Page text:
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Donations sought for COVID-19 efforts as supplies are distributed to those in need

April 29, 2020 - by Kim Delker

photo of engineers delivering PPE to Gallup, New Mexico

For the last few weeks, groups led by The University of New Mexico School of Engineering have been responding to the call to produce personal protective equipment (PPE) for medical professionals and to the broader community amid the COVID-19 global pandemic.

Those who are interested in supporting the work of various researchers in the School on these projects can do so in a couple of different ways.

The dean of engineering has designated that the School of Engineering’s Fund for Academic Excellence prioritize projects related to the pandemic. All donations made to this fund from March 15, 2020, until the end of the pandemic will be prioritized to support students, faculty and research that is deemed crucial in combating this crisis and helping our students thrive.

And a fund has been set up for the extensive 3D printing operation being conducted at UNM’s COSMIAC facility. Engineers at COSMIAC, an aerospace-related School of Engineering research center, were granted a special exception to use their laboratory facilities near the Albuquerque Sunport during the period of limited operations for this effort. Since April 10, the group has been producing around 500 masks a week in a 24/7 production environment. They are also producing face shields for healthcare providers, as well as ventilator parts.

A fund to support these activities can be found here.

Although the COSMIAC received a startup grant, thanks to the efforts of faculty at COSMIAC, which allowed the group to acquire a dozen 3D printers, HEPA filter material that has a similar filtering capability as N95 masks, and other needed supplies, the funding for the supplies used to make the supplies was depleted quickly because of the constant production, said COSMIAC Director Craig Kief.

Additional ways to help UNM weather the coronavirus pandemic can be found at

Other efforts being done in the School can be found here.

Meanwhile, the first batch of masks and face shields produced by the groups in the School of Engineering have now started hitting the field.

On Tuesday, face masks and shields, along with donations of food and other materials, were distributed to McKinley County, including the Miyamura facility in Gallup, an area that has been hit disproportionately hard in this pandemic.

Materials were also distributed to assisted living facilities Avamere at Roswell, Avamere at Rio Rancho and New Mexico PACE InnovAge.

Christina Salas, an assistant professor of the Department of Orthopaedics & Rehabilitation at UNM and special assistant to the dean of the School of Engineering for Health Sciences Center relations, who is leading the PPE efforts, said the situation in McKinley County was brought to UNM’s attention by a flight nurse, who happens to be the daughter of Craig Kief. She was nearly exposed to the virus due to lack of PPE, and when she shared this experience with her father and others at UNM, the 3D printing effort was fast-tracked.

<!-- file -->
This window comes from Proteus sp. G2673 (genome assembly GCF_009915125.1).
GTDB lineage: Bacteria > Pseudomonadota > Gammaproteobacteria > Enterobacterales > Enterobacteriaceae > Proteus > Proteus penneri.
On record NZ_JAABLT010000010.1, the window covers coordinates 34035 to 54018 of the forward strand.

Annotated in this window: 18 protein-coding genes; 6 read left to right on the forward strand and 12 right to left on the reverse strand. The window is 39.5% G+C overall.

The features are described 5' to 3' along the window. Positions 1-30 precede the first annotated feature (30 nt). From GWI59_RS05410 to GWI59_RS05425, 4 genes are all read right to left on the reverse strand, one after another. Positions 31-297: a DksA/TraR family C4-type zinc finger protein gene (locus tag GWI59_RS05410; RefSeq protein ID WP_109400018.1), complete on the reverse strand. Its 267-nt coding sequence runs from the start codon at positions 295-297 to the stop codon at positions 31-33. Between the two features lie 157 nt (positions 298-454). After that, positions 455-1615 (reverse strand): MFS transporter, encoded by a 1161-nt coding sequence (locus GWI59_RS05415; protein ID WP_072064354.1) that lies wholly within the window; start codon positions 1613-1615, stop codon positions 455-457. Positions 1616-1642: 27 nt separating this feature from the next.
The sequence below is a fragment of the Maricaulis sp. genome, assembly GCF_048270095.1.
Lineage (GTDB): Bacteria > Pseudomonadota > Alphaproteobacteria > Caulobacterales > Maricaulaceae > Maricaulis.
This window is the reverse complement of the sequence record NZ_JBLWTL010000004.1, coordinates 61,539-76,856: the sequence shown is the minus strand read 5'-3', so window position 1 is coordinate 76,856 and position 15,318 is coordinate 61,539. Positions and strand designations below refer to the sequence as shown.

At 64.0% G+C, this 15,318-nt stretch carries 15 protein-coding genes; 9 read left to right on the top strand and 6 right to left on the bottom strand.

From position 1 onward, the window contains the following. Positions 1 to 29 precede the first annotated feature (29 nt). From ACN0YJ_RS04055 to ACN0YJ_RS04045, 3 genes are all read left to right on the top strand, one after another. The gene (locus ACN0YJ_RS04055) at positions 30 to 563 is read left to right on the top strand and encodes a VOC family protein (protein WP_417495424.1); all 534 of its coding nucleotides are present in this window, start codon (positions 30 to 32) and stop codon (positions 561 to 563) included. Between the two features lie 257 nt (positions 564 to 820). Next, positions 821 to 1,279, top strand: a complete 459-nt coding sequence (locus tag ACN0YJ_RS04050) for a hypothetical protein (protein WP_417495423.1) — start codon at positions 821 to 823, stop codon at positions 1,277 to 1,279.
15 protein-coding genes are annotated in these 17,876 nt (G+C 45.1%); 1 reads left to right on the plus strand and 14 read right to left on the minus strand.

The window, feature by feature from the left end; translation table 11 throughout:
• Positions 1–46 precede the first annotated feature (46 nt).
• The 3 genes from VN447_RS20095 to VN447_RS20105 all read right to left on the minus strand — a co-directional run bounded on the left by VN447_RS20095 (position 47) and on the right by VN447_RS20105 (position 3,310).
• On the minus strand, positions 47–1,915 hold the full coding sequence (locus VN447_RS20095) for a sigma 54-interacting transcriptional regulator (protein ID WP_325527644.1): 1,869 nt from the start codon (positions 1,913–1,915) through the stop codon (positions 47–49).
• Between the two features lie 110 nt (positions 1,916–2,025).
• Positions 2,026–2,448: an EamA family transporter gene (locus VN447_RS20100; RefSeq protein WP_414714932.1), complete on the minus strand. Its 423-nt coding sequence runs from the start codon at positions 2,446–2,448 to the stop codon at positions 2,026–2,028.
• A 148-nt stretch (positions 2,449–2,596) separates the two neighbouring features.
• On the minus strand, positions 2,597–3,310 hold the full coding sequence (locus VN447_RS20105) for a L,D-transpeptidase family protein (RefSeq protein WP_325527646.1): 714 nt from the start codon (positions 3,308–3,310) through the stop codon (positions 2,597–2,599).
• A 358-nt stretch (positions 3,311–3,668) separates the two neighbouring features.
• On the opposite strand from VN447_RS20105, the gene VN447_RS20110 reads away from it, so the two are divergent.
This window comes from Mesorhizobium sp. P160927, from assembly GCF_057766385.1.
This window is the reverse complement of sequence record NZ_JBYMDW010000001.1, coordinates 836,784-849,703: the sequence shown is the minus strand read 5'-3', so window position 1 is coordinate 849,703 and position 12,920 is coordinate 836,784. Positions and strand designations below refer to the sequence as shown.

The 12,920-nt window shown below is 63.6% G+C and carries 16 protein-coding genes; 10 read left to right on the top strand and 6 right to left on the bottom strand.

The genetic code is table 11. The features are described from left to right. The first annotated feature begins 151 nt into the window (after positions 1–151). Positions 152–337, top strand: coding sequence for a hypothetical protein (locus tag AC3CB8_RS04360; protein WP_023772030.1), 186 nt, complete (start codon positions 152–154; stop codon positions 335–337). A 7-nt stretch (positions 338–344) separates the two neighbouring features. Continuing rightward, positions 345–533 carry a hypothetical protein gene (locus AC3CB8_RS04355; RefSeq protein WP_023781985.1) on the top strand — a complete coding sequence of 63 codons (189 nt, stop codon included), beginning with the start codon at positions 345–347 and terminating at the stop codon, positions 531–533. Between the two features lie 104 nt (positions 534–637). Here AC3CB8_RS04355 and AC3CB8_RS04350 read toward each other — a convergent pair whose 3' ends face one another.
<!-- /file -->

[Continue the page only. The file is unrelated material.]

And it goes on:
In a warehouse adjacent to the COSMIAC space, there are four canopies with UV hoods that have been turned into a cleanroom-like space where 200 to 300 nurses have volunteered their time and 50 to 100 are volunteering in the facility to sterilize each mask or shield after it is produced, insert the filters, and vacuum seal them for distribution.

Recently, the School of Engineering finalized a memorandum of agreement (MOA) that gives it the green light to distribute the masks produced at the facility to medical professionals in need. The MOA, which must be signed by the recipients of the masks, acknowledges that the masks are for general protection only, not for surgical use, and not FDA approved.

In order to streamline the process, larger orders for the 3D manufactured face masks and face shields will be distributed by the New Mexico Department of Homeland Security.

Salas said that in addition to the masks and shields, the group is also 3D printing acrylic swabs for TriCore Reference Labs for COVID-19 testing, as well as parts for a pneumatic ventilator design that uses electrical components that was developed by a local company, Acme Worldwide Enterprises.

Those with questions or who are interested in making a donation of 3D printing supplies can contact Christina Salas at